Opportunities for expanding investment portfolios have massively diversified throughout previous decades.
In recent times, traditional and popular investments have included property, shares, gold and diamonds. However, fine wine investment has now become one of the best-performing alternative investments.
Though lucrative, the wine investment industry is shrouded in confusion regarding terminology, dodgy deals, and whether or not wine truly does appreciate in value all that often.
So, is wine actually worth investing in?
The meaning of provenance and bottle condition in the wine investment industry
Provenance is a term that relates to the history of a wine bottle, specifically: where it has been stored and how it came to be there. The issue of provenance is very important in wine investment as it can be instrumental in determining quality and therefore reducing the risk of wine fraud.
When attempting to convince people to invest in wine, untrustworthy companies will often fabricate their wine’s provenance to make it seem more impressive. When looking to buy, the same companies will tell fine wine owners that their wine’s provenance is unremarkable.
Bottle condition is also a significant factor for assessing the value of wine. Whether buying or selling wine it is important that the “condition” is in order, as UK-based fine wine buyers The London Wine Cellar specify in their bottle inspection guidelines.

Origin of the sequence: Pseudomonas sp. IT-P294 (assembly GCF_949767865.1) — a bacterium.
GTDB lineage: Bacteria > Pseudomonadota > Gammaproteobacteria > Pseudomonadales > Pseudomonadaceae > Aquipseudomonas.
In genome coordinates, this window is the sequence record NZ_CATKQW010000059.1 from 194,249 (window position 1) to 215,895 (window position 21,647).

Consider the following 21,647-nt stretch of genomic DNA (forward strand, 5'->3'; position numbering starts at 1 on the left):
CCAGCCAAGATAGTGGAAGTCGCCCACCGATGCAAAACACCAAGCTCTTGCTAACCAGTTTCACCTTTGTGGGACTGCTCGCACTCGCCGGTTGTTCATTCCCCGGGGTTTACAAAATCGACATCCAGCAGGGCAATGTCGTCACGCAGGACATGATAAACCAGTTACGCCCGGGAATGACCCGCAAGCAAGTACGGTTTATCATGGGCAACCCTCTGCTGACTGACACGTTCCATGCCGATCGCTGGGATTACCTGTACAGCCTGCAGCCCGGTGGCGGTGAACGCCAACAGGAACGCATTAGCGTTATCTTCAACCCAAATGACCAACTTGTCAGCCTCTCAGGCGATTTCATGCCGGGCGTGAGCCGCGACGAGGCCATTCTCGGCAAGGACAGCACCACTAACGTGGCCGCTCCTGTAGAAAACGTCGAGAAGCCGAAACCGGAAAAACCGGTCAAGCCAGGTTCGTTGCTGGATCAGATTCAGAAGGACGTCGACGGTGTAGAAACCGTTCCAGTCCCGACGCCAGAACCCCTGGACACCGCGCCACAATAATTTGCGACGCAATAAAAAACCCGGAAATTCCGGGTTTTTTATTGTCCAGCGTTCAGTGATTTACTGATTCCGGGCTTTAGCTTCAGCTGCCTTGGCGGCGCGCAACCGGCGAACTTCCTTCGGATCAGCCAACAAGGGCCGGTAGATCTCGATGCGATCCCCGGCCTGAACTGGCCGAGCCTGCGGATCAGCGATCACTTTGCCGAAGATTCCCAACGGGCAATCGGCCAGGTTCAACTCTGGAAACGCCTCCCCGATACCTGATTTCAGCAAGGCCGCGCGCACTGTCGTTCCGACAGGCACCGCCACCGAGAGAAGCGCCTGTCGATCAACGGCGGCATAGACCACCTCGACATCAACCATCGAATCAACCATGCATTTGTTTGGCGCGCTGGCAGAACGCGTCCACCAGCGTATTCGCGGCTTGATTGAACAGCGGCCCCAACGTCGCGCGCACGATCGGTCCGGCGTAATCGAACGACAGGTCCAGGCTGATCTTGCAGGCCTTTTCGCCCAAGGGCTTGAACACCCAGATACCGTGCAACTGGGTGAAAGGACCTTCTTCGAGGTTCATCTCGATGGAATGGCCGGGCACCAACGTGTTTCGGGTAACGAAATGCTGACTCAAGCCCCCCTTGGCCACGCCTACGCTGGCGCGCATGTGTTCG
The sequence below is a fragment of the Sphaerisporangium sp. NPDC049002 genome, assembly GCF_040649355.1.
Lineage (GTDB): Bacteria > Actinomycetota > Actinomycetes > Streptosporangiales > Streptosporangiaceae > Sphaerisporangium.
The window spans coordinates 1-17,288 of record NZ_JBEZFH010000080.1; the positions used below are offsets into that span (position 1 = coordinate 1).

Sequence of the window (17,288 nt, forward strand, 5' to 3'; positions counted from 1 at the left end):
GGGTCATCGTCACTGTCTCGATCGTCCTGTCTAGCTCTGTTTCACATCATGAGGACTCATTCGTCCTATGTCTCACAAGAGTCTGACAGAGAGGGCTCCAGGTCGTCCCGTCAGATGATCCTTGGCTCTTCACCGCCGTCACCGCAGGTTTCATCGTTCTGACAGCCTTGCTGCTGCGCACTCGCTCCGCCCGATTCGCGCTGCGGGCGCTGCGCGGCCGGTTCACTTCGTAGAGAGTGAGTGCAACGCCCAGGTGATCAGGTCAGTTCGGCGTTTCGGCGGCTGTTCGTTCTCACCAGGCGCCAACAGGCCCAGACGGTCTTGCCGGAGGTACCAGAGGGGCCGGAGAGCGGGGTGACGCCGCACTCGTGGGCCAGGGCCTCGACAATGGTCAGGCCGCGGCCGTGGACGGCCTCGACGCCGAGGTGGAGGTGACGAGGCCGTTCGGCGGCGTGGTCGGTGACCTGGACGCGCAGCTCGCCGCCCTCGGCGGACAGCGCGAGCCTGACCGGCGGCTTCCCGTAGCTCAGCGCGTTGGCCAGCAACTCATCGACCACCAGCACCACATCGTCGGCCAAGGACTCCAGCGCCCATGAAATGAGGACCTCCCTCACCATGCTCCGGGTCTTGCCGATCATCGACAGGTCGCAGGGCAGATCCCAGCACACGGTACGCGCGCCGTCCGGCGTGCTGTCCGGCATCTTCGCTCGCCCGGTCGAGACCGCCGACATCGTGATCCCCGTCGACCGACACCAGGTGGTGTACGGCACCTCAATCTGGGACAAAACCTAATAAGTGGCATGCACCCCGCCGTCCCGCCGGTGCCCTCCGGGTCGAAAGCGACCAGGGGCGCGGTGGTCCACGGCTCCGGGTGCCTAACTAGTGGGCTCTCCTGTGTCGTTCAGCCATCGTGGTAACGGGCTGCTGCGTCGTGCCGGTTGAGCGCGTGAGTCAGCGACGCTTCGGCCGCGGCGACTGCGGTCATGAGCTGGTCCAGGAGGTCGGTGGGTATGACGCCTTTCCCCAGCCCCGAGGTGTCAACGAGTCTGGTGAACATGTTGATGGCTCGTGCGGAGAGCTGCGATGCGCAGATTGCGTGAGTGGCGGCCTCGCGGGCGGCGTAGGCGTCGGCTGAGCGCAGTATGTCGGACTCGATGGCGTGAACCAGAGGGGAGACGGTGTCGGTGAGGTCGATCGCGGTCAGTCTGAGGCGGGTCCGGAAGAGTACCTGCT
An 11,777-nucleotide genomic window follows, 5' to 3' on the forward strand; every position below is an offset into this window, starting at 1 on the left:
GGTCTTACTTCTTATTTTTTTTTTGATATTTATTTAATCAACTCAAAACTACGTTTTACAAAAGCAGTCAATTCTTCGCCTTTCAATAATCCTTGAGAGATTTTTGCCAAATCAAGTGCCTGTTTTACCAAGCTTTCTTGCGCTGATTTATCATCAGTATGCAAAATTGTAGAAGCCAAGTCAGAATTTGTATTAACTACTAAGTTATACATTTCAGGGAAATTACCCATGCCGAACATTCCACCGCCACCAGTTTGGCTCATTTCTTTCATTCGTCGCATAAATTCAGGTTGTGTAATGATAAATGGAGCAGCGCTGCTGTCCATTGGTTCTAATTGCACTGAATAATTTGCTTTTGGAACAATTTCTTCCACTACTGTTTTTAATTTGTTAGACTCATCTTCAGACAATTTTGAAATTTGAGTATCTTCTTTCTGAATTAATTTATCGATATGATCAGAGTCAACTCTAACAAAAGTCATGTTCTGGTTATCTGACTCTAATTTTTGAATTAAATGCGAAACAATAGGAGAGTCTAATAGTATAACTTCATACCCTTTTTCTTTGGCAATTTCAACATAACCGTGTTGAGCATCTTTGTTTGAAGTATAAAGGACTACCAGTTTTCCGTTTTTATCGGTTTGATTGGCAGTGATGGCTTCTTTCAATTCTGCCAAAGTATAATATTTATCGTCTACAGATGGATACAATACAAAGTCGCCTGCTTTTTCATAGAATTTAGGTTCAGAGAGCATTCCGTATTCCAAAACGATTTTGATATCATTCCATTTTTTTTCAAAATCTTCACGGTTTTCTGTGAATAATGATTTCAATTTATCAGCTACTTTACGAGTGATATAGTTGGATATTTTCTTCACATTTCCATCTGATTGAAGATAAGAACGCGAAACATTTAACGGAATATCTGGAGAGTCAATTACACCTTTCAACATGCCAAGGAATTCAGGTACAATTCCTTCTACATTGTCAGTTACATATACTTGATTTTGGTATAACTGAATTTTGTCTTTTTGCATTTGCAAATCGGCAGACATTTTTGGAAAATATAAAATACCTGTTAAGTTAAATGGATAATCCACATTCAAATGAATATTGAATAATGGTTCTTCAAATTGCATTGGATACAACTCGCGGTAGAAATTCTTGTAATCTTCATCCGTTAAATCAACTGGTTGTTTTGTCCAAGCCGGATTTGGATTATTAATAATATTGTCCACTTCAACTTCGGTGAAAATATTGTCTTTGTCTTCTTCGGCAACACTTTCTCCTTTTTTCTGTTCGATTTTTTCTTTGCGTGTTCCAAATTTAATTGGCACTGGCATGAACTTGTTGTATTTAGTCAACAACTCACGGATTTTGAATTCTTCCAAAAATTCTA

Sometimes condition checks will be impossible to conduct. Many wine investors keep their wine in bonded warehouses. This means that although the investor has to pay storage fees, they do not have to pay tax on their investment as long as it stays in the bonded warehouse.
There are many unreliable companies operating in the wine investment market that have managed to attract investors with offers that are too good to be true. Arguing that stock is constantly dwindling as buyers drink their wine, they reason the remaining wine must be appreciating in value as it becomes more rare. But this is not always the case. Bottle condition, demand, economic climate and temporal wine trends can all collectively affect the worth of a bottle considerably.
Though fine wine has become a popular form of investment, that doesn’t mean that business is always booming. Anybody interested in getting involved will have to be very careful when choosing wines and merchants.
To keep an eye on the ever fluctuating world of wine values, sites like Liv-Ex can be useful for insights and up-to-date news on the value of sought-after wines.
Wine investment scams
There are various tactics in circulation for fraudulent wine investment companies. Some will plan to go into liquidation following payment, while others simply promise sales that never materialise. The best possible outcome from either scenario would leave the investor with virtually worthless bottles of wine.
The prevalence of wine-related fraud has motivated Jim Budd, an award-winning wine expert and writer, to dedicate a website for raising awareness of wine investment scams. This website lists sites and companies that he would not buy from, citing evidential emails and correspondence that indicates dubious behaviour or fraudulent activities.
Ultimately, investors with little knowledge of wine or wine history should probably look elsewhere. To some degree, investments are always a risk, but when the risk extends to choosing a reputable company to work with, the rewards may not be worth it.